Stroller Spotlight – Honouring Larry’s Legacy
Honouring Larry’s Legacy
My husband, Larry Gibson, was diagnosed with Primary Sclerosing Cholangitis (PSC) in late 2006. He had been to multiple doctors for over a year and was frequently told the cause was likely his gall bladder. Finally, just before the scheduled removal of his gall bladder, a failed ERCP, or endoscopic retrograde cholangiopancreatography (a procedure to diagnose and treat liver problems) revealed that his problem was, in fact, something more serious.
After an initial misdiagnosis, we were told it was likely PSC, a liver disease where the bile ducts progressively decrease in size due to inflammation and scarring. Bile starts to accumulate within the liver, damaging cells. Eventually, it can lead to liver failure.
The only treatment for Larry would be a liver transplant. We tried to be positive and patient, and after a four-year wait, he got the call: a suitable liver had been found! The magic event took place on January 13, 2011. We were thrilled to see that his new liver was such a perfect match that he was discharged after just eight days, and we never looked back.
Because of our experience, we knew first-hand just how important it was to support the work of the Canadian Liver Foundation (CLF). We participated in our first STROLL for LIVER in Red Deer, Alberta in June 2013 with a group of friends. Larry was so inspired that the next year we formed our own team to stroll, Team Transplant. Our online auction was create to help raise funds, and we had many laughs with our amazing supporters as we raised money for the Canadian Liver Foundation. It will always be near and dear to our hearts.
We had five wonderful years full of adventures and travels. During that time, we were the first transplant recipients in Western Canada to meet our donor family. I can’t say enough about just how special that was. We will always be grateful for Dick’s family making that decision to be heroes and donate his organs; because of this selfless act, we will always consider them our family, too.
Despite these great years following Larry’s first transplant, things took another turn just one month after Larry’s five-year check-up. He was given a clean bill of health and told he was now “boring” because everything appeared normal at the appointment, but Larry started feeling slightly off and knew deep down something wasn’t right.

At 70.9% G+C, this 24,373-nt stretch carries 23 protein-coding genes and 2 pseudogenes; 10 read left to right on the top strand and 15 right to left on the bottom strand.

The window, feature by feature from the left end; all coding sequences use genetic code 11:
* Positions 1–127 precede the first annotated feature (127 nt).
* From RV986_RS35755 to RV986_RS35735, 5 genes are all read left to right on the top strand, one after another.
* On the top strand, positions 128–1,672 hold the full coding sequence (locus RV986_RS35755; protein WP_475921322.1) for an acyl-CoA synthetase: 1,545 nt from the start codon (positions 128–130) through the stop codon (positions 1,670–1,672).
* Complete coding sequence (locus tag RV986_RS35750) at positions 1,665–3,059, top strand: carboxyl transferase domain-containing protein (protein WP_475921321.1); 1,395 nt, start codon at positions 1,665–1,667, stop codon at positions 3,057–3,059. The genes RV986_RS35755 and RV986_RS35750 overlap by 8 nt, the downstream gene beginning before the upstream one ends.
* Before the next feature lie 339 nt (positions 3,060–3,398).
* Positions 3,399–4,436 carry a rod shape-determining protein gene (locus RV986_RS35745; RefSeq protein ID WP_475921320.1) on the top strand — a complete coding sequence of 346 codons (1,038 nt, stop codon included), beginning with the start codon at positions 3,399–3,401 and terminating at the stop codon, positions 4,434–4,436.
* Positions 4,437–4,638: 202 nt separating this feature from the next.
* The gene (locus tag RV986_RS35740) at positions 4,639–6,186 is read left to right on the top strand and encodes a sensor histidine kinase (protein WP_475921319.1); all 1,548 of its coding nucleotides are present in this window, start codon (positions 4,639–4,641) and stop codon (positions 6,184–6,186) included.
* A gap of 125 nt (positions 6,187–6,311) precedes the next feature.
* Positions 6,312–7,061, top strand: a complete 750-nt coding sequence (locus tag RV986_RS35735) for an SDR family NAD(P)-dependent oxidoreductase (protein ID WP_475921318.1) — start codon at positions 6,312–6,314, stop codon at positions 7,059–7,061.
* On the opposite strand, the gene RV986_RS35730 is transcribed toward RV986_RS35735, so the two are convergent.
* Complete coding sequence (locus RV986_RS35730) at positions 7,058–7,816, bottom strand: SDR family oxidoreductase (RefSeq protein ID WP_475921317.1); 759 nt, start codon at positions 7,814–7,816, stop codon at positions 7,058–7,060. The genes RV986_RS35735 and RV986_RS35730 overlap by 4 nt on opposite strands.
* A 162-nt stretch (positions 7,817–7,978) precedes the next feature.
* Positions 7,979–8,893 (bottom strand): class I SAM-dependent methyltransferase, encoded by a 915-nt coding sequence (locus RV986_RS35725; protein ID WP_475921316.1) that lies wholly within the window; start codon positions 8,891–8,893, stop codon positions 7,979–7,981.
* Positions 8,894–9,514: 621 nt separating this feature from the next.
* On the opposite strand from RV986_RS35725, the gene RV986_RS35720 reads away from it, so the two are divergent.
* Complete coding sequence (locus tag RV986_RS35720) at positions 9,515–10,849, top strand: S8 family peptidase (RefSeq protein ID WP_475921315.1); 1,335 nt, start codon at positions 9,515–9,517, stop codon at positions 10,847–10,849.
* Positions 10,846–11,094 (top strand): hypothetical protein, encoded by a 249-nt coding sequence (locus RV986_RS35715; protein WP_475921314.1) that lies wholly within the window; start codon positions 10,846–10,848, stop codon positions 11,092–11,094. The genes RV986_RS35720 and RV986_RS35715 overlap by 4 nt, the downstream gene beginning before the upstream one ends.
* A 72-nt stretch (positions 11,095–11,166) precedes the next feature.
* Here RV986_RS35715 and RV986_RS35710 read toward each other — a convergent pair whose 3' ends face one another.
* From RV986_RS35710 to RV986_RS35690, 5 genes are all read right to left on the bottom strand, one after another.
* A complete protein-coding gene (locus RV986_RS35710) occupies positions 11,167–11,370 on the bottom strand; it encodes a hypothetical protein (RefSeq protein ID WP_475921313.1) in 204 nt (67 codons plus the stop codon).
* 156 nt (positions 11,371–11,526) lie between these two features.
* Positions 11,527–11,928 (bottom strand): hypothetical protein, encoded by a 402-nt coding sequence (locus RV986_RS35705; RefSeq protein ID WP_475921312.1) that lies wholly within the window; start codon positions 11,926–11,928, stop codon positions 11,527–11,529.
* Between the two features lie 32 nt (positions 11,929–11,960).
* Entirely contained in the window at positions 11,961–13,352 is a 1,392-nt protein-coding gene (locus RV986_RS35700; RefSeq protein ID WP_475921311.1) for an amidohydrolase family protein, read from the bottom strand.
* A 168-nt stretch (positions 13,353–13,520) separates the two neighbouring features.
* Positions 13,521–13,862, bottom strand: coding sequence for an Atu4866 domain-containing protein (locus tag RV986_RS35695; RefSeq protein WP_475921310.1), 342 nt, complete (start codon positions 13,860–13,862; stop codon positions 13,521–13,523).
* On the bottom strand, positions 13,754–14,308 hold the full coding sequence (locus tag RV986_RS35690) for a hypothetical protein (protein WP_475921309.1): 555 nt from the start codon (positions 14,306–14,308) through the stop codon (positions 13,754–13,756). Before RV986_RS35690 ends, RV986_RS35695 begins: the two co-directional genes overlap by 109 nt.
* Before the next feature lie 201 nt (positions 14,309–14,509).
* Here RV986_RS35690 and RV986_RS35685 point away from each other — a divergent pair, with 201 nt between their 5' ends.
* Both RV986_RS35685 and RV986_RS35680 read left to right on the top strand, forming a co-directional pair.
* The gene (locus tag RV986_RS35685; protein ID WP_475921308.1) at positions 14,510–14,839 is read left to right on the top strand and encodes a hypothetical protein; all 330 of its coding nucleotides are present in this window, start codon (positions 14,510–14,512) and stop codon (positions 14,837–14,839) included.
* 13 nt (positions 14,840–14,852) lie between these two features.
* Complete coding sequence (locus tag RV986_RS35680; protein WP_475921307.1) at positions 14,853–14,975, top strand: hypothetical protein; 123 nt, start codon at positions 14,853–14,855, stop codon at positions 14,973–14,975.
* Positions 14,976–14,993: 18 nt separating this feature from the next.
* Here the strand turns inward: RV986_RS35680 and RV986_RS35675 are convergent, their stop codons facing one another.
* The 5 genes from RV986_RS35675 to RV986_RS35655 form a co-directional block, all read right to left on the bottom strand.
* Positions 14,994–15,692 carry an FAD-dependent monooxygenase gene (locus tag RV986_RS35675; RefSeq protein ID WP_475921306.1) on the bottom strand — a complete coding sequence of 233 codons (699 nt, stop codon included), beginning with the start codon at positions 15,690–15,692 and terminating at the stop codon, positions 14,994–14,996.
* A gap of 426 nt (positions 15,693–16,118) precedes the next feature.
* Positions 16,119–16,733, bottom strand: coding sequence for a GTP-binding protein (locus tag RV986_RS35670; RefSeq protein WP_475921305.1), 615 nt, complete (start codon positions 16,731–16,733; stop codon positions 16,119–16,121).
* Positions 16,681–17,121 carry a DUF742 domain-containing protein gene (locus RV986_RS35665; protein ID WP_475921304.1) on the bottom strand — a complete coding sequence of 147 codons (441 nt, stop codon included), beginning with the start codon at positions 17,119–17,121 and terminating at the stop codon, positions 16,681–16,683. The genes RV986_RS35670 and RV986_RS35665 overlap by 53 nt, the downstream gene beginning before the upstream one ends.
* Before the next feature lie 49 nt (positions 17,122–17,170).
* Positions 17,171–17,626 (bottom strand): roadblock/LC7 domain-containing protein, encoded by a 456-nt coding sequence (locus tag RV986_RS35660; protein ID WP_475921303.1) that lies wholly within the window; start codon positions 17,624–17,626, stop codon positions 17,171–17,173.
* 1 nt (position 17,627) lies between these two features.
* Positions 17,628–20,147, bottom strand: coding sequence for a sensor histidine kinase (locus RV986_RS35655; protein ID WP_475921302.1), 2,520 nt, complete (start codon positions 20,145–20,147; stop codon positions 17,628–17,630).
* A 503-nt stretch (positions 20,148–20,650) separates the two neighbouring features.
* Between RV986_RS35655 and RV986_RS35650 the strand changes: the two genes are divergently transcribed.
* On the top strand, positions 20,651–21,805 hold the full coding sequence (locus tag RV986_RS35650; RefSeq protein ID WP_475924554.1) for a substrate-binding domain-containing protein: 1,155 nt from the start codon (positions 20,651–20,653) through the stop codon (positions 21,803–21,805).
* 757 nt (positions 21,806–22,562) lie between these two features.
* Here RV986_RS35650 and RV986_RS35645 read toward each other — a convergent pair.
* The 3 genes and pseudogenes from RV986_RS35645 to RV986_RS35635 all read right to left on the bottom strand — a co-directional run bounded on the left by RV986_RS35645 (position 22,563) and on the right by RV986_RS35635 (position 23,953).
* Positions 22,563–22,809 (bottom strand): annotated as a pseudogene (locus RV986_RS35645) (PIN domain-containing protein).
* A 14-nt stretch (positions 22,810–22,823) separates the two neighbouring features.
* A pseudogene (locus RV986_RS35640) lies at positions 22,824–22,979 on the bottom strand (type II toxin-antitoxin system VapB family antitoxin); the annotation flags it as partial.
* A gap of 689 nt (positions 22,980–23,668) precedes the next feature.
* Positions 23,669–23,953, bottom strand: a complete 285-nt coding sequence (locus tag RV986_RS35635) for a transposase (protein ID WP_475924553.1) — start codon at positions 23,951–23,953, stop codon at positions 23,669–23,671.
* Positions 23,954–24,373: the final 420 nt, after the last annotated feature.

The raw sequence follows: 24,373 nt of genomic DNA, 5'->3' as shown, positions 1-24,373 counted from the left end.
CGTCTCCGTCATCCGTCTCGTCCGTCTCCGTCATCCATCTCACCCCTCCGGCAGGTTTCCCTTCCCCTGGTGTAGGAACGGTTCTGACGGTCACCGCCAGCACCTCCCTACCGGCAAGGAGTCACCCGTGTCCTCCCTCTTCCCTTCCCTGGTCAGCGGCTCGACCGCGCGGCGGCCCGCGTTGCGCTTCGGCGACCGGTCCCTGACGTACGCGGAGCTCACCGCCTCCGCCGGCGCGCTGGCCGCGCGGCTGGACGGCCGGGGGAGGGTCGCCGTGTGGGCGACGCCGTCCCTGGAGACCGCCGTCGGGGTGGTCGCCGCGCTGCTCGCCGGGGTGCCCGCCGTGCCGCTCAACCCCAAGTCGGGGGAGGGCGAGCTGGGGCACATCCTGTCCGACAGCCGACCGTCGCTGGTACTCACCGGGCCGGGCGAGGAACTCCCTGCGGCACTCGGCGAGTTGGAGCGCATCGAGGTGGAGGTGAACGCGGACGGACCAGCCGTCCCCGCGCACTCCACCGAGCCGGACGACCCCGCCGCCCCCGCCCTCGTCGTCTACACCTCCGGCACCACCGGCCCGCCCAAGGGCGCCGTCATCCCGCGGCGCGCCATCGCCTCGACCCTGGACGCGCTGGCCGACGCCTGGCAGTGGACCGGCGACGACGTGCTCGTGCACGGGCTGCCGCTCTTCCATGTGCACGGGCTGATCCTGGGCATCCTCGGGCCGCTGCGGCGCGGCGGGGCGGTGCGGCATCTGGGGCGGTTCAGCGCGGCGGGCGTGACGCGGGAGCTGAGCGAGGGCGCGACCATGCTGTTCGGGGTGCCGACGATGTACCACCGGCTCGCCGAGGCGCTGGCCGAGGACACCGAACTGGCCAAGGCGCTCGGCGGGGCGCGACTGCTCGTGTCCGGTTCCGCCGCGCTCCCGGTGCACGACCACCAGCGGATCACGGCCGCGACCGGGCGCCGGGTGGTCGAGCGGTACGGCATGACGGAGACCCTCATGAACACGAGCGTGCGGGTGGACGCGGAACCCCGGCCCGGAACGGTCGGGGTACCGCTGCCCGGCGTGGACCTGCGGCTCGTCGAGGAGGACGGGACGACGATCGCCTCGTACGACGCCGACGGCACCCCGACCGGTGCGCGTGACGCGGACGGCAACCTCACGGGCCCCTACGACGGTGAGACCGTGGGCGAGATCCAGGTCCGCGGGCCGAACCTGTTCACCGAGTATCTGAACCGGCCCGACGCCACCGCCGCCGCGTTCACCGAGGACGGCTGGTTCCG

Pursuing his gut feeling, he started a new series of tests and procedures, and by July it was clear that his PSC had returned, much to our disappointment. What followed was a series of visits to the hospital over the coming months, and by fall that year, we knew another transplant was our only option. This was finally confirmed by his team on December 31, 2016.
We sneaked in one last trip to Maui, and by the time we got home, it was clear that Larry was declining quickly. He was finally cleared for another transplant, but by the time he was taken into surgery he was too ill and complications during the procedure caused them to abort the transplant. He succumbed to his illness on April 25, 2017.
Two weeks after his death, my daughter and I formed Larry’s Girls and began our fundraising auction. We also started doing another auction in December that year. Larry’s belief was that every year the auction had to be bigger and better, and that was the only way we saw ourselves living up to his mission. In our years of fundraising for the CLF, we have been fortunate enough to be top fundraisers several times, and our team of two has also held bragging rights as Top Team. It is our privilege to honour him.
We are proud to honour Larry’s memory in doing our part to fundraise, and we need to continue this work to find answers and treatments for liver disease. By fundraising for the CLF and participating in the STROLL for LIVER, we can continue supporting investing in life-saving research, patient support, advocacy work, and educating Canadians on monitoring and managing their own liver health.
We’re hopeful answers are on the horizon. Together we can do this – one step at a time.